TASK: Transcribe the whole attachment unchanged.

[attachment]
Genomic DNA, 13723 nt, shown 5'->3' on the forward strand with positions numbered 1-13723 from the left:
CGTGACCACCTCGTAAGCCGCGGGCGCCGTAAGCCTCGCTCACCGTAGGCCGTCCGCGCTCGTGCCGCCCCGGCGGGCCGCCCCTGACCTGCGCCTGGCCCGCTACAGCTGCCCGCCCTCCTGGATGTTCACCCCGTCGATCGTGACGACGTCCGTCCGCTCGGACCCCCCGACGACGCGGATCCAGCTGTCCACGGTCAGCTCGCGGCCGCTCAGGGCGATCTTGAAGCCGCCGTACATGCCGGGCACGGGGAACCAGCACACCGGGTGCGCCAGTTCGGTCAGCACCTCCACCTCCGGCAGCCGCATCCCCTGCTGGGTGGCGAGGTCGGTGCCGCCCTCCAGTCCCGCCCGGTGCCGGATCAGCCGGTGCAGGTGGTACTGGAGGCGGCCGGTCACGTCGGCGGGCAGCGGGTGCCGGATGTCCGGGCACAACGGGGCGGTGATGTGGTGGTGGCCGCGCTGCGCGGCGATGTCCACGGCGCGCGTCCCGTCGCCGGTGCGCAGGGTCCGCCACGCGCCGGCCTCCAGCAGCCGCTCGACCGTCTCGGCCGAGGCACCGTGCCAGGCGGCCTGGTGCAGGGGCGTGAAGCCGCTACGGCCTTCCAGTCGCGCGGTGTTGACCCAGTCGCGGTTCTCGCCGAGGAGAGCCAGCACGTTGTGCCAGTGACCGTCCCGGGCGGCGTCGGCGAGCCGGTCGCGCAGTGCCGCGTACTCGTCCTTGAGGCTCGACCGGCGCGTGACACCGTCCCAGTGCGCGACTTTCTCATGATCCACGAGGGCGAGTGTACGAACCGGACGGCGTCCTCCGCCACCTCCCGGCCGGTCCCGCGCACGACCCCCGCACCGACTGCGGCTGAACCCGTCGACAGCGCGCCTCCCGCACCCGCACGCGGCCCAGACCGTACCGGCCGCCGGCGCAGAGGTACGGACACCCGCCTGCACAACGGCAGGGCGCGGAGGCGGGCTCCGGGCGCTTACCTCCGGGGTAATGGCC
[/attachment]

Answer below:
Genomic DNA, 13723 nt, shown 5'->3' on the forward strand with positions numbered 1-13723 from the left:
CGTGACCACCTCGTAAGCCGCGGGCGCCGTAAGCCTCGCTCACCGTAGGCCGTCCGCGCTCGTGCCGCCCCGGCGGGCCGCCCCTGACCTGCGCCTGGCCCGCTACAGCTGCCCGCCCTCCTGGATGTTCACCCCGTCGATCGTGACGACGTCCGTCCGCTCGGACCCCCCGACGACGCGGATCCAGCTGTCCACGGTCAGCTCGCGGCCGCTCAGGGCGATCTTGAAGCCGCCGTACATGCCGGGCACGGGGAACCAGCACACCGGGTGCGCCAGTTCGGTCAGCACCTCCACCTCCGGCAGCCGCATCCCCTGCTGGGTGGCGAGGTCGGTGCCGCCCTCCAGTCCCGCCCGGTGCCGGATCAGCCGGTGCAGGTGGTACTGGAGGCGGCCGGTCACGTCGGCGGGCAGCGGGTGCCGGATGTCCGGGCACAACGGGGCGGTGATGTGGTGGTGGCCGCGCTGCGCGGCGATGTCCACGGCGCGCGTCCCGTCGCCGGTGCGCAGGGTCCGCCACGCGCCGGCCTCCAGCAGCCGCTCGACCGTCTCGGCCGAGGCACCGTGCCAGGCGGCCTGGTGCAGGGGCGTGAAGCCGCTACGGCCTTCCAGTCGCGCGGTGTTGACCCAGTCGCGGTTCTCGCCGAGGAGAGCCAGCACGTTGTGCCAGTGACCGTCCCGGGCGGCGTCGGCGAGCCGGTCGCGCAGTGCCGCGTACTCGTCCTTGAGGCTCGACCGGCGCGTGACACCGTCCCAGTGCGCGACTTTCTCATGATCCACGAGGGCGAGTGTACGAACCGGACGGCGTCCTCCGCCACCTCCCGGCCGGTCCCGCGCACGACCCCCGCACCGACTGCGGCTGAACCCGTCGACAGCGCGCCTCCCGCACCCGCACGCGGCCCAGACCGTACCGGCCGCCGGCGCAGAGGTACGGACACCCGCCTGCACAACGGCAGGGCGCGGAGGCGGGCTCCGGGCGCTTACCTCCGGGGTAATGGCC